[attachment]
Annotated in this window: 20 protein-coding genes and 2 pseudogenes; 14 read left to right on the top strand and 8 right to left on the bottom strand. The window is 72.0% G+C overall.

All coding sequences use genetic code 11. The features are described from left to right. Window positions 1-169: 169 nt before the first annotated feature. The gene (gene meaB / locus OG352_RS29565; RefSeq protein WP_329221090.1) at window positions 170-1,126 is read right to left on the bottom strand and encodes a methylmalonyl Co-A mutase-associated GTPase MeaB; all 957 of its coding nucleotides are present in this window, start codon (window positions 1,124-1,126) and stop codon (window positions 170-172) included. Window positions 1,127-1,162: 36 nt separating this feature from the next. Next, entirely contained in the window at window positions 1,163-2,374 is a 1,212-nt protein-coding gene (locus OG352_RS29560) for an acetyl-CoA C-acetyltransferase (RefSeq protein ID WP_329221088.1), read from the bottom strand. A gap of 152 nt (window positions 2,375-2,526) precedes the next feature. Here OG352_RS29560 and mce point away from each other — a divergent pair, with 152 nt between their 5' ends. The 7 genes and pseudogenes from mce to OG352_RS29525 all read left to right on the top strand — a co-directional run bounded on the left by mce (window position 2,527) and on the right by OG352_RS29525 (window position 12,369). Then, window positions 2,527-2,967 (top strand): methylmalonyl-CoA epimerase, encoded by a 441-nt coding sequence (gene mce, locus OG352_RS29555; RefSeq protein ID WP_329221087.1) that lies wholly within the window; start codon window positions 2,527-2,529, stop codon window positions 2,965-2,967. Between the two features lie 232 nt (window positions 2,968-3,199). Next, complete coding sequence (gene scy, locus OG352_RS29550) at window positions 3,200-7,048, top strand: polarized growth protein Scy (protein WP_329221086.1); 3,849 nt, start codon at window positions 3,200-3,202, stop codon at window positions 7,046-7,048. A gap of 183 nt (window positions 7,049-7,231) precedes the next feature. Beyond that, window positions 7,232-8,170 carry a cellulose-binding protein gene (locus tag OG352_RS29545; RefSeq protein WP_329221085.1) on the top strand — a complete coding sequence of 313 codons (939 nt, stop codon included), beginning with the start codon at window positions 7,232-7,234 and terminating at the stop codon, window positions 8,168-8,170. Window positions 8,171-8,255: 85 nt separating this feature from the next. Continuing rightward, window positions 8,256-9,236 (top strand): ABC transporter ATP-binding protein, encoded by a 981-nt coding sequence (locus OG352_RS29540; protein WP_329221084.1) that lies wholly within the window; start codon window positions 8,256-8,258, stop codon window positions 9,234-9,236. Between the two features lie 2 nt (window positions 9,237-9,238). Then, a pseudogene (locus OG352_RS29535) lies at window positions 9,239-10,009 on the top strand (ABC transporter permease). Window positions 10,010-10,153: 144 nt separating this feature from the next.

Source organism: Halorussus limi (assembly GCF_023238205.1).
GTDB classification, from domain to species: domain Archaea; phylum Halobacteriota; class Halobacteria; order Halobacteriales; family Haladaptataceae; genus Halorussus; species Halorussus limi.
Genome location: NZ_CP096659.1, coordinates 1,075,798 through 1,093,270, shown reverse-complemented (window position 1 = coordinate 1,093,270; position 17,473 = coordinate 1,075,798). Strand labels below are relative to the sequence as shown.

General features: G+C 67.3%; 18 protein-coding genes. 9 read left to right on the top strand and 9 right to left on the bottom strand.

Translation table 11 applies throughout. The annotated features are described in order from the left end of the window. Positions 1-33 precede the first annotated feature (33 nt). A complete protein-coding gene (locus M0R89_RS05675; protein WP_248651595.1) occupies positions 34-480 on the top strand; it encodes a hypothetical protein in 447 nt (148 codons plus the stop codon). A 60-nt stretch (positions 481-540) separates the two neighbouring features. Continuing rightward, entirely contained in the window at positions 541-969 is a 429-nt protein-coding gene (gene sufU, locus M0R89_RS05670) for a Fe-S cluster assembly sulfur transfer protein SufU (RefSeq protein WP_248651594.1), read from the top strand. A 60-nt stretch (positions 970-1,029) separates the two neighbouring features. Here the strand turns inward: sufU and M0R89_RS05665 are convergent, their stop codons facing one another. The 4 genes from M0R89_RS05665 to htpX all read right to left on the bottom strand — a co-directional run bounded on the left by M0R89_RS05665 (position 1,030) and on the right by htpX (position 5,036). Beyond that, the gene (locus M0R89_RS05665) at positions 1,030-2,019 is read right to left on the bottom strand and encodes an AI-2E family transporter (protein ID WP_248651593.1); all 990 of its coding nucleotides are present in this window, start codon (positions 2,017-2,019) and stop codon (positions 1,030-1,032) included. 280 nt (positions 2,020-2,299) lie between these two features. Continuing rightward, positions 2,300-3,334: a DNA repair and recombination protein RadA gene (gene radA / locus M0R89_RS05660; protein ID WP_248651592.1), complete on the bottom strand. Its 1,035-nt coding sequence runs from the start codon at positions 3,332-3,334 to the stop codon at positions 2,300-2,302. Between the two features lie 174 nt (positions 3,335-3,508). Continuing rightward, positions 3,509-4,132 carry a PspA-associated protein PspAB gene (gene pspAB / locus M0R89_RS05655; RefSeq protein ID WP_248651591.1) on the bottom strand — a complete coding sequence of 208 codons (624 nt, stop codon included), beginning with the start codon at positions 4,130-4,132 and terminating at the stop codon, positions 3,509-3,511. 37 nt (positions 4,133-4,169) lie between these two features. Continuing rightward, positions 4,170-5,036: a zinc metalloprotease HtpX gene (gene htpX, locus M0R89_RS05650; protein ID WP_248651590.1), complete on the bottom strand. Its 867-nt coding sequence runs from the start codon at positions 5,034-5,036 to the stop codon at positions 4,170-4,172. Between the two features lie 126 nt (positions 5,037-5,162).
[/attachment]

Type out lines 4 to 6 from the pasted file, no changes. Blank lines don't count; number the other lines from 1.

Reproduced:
GTDB classification, from domain to species: domain Archaea; phylum Halobacteriota; class Halobacteria; order Halobacteriales; family Haladaptataceae; genus Halorussus; species Halorussus limi.
Genome location: NZ_CP096659.1, coordinates 1,075,798 through 1,093,270, shown reverse-complemented (window position 1 = coordinate 1,093,270; position 17,473 = coordinate 1,075,798). Strand labels below are relative to the sequence as shown.

General features: G+C 67.3%; 18 protein-coding genes. 9 read left to right on the top strand and 9 right to left on the bottom strand.